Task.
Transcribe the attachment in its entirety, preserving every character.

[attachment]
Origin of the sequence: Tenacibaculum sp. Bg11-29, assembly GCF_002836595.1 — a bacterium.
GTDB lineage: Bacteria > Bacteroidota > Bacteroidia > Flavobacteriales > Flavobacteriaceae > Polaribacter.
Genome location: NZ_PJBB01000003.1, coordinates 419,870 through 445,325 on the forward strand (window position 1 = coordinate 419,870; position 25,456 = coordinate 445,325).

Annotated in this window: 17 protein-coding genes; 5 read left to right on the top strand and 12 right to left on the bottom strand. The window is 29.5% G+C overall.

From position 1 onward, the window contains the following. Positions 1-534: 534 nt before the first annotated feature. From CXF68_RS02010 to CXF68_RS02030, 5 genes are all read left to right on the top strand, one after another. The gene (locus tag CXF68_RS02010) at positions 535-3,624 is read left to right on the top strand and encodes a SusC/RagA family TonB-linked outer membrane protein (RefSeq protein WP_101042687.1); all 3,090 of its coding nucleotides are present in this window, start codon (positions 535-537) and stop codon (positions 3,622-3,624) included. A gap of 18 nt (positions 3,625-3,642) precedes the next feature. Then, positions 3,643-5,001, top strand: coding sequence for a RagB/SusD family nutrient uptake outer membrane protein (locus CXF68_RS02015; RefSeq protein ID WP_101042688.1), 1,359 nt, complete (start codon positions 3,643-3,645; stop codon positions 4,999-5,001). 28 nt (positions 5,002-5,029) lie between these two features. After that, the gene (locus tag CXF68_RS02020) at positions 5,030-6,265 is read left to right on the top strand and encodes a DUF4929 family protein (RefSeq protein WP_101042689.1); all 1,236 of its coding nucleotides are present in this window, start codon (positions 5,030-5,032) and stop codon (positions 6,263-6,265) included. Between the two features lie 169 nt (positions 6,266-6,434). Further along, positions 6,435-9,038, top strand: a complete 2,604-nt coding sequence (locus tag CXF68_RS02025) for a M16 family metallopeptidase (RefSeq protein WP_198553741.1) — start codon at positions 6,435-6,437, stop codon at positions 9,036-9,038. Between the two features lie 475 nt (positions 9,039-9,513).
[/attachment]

Origin of the sequence: Tenacibaculum sp. Bg11-29, assembly GCF_002836595.1 — a bacterium.
GTDB lineage: Bacteria > Bacteroidota > Bacteroidia > Flavobacteriales > Flavobacteriaceae > Polaribacter.
Genome location: NZ_PJBB01000003.1, coordinates 419,870 through 445,325 on the forward strand (window position 1 = coordinate 419,870; position 25,456 = coordinate 445,325).

Annotated in this window: 17 protein-coding genes; 5 read left to right on the top strand and 12 right to left on the bottom strand. The window is 29.5% G+C overall.

From position 1 onward, the window contains the following. Positions 1-534: 534 nt before the first annotated feature. From CXF68_RS02010 to CXF68_RS02030, 5 genes are all read left to right on the top strand, one after another. The gene (locus tag CXF68_RS02010) at positions 535-3,624 is read left to right on the top strand and encodes a SusC/RagA family TonB-linked outer membrane protein (RefSeq protein WP_101042687.1); all 3,090 of its coding nucleotides are present in this window, start codon (positions 535-537) and stop codon (positions 3,622-3,624) included. A gap of 18 nt (positions 3,625-3,642) precedes the next feature. Then, positions 3,643-5,001, top strand: coding sequence for a RagB/SusD family nutrient uptake outer membrane protein (locus CXF68_RS02015; RefSeq protein ID WP_101042688.1), 1,359 nt, complete (start codon positions 3,643-3,645; stop codon positions 4,999-5,001). 28 nt (positions 5,002-5,029) lie between these two features. After that, the gene (locus tag CXF68_RS02020) at positions 5,030-6,265 is read left to right on the top strand and encodes a DUF4929 family protein (RefSeq protein WP_101042689.1); all 1,236 of its coding nucleotides are present in this window, start codon (positions 5,030-5,032) and stop codon (positions 6,263-6,265) included. Between the two features lie 169 nt (positions 6,266-6,434). Further along, positions 6,435-9,038, top strand: a complete 2,604-nt coding sequence (locus tag CXF68_RS02025) for a M16 family metallopeptidase (RefSeq protein WP_198553741.1) — start codon at positions 6,435-6,437, stop codon at positions 9,036-9,038. Between the two features lie 475 nt (positions 9,039-9,513).